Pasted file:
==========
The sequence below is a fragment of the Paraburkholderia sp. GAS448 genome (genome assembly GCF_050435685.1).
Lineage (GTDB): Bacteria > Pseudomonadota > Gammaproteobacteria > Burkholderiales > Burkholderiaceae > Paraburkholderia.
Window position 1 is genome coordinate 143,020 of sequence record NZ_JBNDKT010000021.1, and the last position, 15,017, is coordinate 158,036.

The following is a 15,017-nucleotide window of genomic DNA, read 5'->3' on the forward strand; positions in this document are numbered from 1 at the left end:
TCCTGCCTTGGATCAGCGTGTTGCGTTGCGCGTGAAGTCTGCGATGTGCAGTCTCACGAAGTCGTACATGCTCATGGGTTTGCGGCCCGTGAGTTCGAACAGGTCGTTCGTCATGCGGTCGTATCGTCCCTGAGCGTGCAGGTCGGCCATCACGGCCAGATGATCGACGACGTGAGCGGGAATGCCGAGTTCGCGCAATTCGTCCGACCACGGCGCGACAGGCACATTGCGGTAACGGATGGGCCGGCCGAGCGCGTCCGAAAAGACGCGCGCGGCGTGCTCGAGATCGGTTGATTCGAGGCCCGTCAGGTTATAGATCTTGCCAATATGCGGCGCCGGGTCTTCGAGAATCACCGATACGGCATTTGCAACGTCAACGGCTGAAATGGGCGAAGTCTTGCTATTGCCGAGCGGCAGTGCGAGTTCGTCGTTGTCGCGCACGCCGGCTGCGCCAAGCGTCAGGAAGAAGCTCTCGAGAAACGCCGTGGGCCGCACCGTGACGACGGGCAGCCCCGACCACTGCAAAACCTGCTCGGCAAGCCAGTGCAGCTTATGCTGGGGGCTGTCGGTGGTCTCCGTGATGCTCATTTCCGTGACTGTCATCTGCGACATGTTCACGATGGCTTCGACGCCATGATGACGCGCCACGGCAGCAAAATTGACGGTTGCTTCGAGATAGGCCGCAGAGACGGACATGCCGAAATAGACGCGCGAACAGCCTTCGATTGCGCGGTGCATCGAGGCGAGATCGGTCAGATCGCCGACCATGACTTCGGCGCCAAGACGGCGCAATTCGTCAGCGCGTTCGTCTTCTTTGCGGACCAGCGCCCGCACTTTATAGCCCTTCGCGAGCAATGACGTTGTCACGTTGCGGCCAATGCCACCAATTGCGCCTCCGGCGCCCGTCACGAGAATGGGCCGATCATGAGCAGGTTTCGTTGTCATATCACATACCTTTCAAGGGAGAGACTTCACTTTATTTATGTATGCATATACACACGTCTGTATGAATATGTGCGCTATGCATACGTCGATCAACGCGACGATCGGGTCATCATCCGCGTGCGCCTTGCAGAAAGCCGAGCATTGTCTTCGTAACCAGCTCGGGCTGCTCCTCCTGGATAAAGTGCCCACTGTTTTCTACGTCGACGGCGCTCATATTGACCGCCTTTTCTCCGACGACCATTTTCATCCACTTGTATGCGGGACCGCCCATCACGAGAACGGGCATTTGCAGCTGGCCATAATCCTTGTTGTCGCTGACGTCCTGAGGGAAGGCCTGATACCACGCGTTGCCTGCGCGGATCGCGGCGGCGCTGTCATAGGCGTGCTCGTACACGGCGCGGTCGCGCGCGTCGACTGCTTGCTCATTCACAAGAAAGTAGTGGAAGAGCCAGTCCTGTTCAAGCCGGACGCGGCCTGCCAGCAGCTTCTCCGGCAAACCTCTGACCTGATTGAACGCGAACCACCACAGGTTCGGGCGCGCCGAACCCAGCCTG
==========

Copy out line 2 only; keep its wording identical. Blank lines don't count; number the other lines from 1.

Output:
Lineage (GTDB): Bacteria > Pseudomonadota > Gammaproteobacteria > Burkholderiales > Burkholderiaceae > Paraburkholderia.